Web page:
- Number of awards: 1
- Deadline: Ongoing
Contact Dr Arend Dijkstra to discuss this project further informally
Absorption of light can cause large changes in molecular structure. This is important for biological function, for example in the first steps in vision. These processes happen on very fast time scales, and only recent experiments have been able to observe them in detail. Man made molecules can use similar principles to function as ultrafast photo switches.
This project aims at developing new theory to model motion in a molecule after light absorption. Detailed models of the interaction of an electronic state with a complex quantum mechanical environment will be made and their predictions will be compared with experiments. The project combines fundamental theory development in open quantum systems dynamics with practical applications.
Photoactive molecular complexes
In our group, we use models to understand how molecular systems use light to function. These models are compared with state of the art optical experiments, which allow us to probe the fundamental motions of electrons and nuclei that take place on femtosecond to picosecond time scales. Inspiration for our work comes from biological systems. Our work uses mathematics and computer programming. The projects are suitable for chemistry, physics and mathematics graduates. The first project is about photosynthesis. How is the energy that is collected by plants and bacteria from sunlight transported? It turns out that answering this question requires a detailed description of the pigment molecules that interact with the light, as well as of the protein and solvent environment.
In this project, you will build a new model of the energy transport mechanism. The model will be based on quantum mechanics of an electronic system interacting with vibrations. A main goal of the project is to accurately determine the parameters that describe real systems, from either simulation or comparison to experiment.
The second project is about photo switching. Some of the fastest events in biology occur within the eye. As in photosynthesis, electrons are excited by light absorption, However, in the primary step in vision the nuclear motion induced by electronic excitation is very large. Cis-trans isomerization in the rhodopsin molecule completely changes the structure. The system clearly explores parts of the potential energy surface far away from equilibrium, such that a harmonic description is completely invalid. This is also the case in man-made photo switches. This is a challenging regime for models that treat both the electronic and the nuclear motion under the influence of the protein environment. This project aims at developing a new theory to describe quantum decoherence and friction outside the harmonic approximation.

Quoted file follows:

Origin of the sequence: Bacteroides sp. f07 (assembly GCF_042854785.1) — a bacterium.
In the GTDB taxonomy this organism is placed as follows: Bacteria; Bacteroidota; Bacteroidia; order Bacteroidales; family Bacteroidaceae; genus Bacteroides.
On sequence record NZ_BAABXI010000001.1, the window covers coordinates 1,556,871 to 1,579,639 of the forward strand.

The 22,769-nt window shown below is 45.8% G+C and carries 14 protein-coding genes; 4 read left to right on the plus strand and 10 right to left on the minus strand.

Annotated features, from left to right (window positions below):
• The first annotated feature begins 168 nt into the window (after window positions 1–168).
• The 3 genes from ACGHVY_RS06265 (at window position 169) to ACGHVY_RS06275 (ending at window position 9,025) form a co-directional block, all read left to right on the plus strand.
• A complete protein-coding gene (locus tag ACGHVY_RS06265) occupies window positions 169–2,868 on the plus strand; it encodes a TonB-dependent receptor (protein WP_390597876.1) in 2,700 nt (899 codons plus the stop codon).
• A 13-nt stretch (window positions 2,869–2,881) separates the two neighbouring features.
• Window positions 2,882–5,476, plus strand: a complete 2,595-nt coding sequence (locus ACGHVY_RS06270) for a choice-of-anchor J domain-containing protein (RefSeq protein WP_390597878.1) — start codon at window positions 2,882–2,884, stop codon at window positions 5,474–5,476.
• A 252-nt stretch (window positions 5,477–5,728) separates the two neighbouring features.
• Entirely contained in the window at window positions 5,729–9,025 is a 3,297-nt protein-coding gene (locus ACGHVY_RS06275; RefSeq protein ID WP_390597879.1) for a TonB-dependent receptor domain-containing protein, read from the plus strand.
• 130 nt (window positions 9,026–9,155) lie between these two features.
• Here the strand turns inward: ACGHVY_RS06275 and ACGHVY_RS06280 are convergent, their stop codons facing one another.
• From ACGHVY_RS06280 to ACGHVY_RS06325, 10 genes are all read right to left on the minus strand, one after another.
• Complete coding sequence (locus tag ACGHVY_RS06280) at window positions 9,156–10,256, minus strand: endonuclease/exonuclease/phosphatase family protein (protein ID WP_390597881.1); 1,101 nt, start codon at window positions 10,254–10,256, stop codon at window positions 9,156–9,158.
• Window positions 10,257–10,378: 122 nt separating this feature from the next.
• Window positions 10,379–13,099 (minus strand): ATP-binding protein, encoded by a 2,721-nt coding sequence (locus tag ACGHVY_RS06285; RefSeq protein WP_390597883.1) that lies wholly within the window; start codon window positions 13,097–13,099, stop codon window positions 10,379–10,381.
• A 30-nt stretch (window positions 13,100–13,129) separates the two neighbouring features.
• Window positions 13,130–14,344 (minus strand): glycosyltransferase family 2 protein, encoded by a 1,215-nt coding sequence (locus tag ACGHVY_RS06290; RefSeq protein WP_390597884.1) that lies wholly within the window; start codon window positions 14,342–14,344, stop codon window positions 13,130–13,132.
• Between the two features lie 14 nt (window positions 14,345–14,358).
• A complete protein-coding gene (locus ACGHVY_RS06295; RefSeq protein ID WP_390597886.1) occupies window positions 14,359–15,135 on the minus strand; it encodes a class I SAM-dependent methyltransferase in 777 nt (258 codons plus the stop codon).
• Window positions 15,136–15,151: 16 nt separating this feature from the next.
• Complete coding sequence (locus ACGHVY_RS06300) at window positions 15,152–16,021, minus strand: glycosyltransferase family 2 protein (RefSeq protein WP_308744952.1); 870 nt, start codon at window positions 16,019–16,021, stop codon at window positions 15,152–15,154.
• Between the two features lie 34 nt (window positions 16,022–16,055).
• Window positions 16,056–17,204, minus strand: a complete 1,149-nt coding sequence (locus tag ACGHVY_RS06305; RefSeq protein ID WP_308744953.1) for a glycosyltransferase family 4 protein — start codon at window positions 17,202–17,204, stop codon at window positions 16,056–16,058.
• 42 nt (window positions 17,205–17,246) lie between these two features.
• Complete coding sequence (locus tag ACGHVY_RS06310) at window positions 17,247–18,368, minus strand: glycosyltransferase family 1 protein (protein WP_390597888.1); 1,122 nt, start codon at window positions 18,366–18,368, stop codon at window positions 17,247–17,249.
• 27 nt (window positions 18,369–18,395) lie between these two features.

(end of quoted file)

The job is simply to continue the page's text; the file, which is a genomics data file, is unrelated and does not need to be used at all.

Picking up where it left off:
Dijkstra, A. G. and Tanimura. Y., New J. Phys. 14, 073027 (2012);
 Prokhorenko, V. I., Picchiotti, A., Pola, M., Dijkstra, A. G. and Miller, R. J. D., J. Phys. Chem. Lett. 7, 4445 (2016);
 Dijkstra, A. G., Wang, C., Cao, J. and Fleming, G. R., J. Phys. Chem. Lett. 6, 627 (2015).
Applications are invited from candidates with, or expecting, a minimum of a UK upper second class honours degree (2:1) in a relevant discipline, a Master's degree in a relevant discipline, or both.
How to apply
Formal applications for research degree study should be made online through the university's website. Please state clearly in the research information section that the PhD you wish to be considered for is 'Light driven molecular motion' as well as Dr Arend Dijkstra as your proposed supervisor.
If English is not your first language, you must provide evidence that you meet the University’s minimum English Language requirements.
We welcome scholarship applications from all suitably-qualified candidates, but UK black and minority ethnic (BME) researchers are currently under-represented in our Postgraduate Research community, and we would therefore particularly encourage applications from UK BME candidates. All scholarships will be awarded on the basis of merit.
If you require any further information please contact the Graduate School Office